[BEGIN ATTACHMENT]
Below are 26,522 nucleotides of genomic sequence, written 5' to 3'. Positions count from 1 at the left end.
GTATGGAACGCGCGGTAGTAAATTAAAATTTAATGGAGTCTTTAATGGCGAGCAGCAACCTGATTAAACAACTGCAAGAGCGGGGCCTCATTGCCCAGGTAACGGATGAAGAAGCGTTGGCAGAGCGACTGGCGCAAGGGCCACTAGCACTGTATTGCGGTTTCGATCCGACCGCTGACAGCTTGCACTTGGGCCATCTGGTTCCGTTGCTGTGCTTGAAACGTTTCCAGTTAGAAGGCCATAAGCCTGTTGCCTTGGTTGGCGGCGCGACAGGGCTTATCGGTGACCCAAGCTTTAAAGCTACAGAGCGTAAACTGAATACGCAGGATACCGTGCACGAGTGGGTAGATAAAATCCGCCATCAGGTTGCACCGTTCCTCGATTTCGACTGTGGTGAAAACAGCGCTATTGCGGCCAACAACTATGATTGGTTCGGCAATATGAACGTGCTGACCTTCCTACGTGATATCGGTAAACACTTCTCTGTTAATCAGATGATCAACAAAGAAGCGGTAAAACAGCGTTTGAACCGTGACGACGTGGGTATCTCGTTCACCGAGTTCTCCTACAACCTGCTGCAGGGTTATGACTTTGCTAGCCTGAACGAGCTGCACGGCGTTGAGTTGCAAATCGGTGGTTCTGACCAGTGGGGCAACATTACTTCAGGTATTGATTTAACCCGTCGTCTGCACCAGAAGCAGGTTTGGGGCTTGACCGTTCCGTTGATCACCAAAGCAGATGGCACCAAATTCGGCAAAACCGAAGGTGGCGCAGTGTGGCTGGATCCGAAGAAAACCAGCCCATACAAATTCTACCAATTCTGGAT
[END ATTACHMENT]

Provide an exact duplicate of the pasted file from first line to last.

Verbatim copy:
Below are 26,522 nucleotides of genomic sequence, written 5' to 3'. Positions count from 1 at the left end.
GTATGGAACGCGCGGTAGTAAATTAAAATTTAATGGAGTCTTTAATGGCGAGCAGCAACCTGATTAAACAACTGCAAGAGCGGGGCCTCATTGCCCAGGTAACGGATGAAGAAGCGTTGGCAGAGCGACTGGCGCAAGGGCCACTAGCACTGTATTGCGGTTTCGATCCGACCGCTGACAGCTTGCACTTGGGCCATCTGGTTCCGTTGCTGTGCTTGAAACGTTTCCAGTTAGAAGGCCATAAGCCTGTTGCCTTGGTTGGCGGCGCGACAGGGCTTATCGGTGACCCAAGCTTTAAAGCTACAGAGCGTAAACTGAATACGCAGGATACCGTGCACGAGTGGGTAGATAAAATCCGCCATCAGGTTGCACCGTTCCTCGATTTCGACTGTGGTGAAAACAGCGCTATTGCGGCCAACAACTATGATTGGTTCGGCAATATGAACGTGCTGACCTTCCTACGTGATATCGGTAAACACTTCTCTGTTAATCAGATGATCAACAAAGAAGCGGTAAAACAGCGTTTGAACCGTGACGACGTGGGTATCTCGTTCACCGAGTTCTCCTACAACCTGCTGCAGGGTTATGACTTTGCTAGCCTGAACGAGCTGCACGGCGTTGAGTTGCAAATCGGTGGTTCTGACCAGTGGGGCAACATTACTTCAGGTATTGATTTAACCCGTCGTCTGCACCAGAAGCAGGTTTGGGGCTTGACCGTTCCGTTGATCACCAAAGCAGATGGCACCAAATTCGGCAAAACCGAAGGTGGCGCAGTGTGGCTGGATCCGAAGAAAACCAGCCCATACAAATTCTACCAATTCTGGAT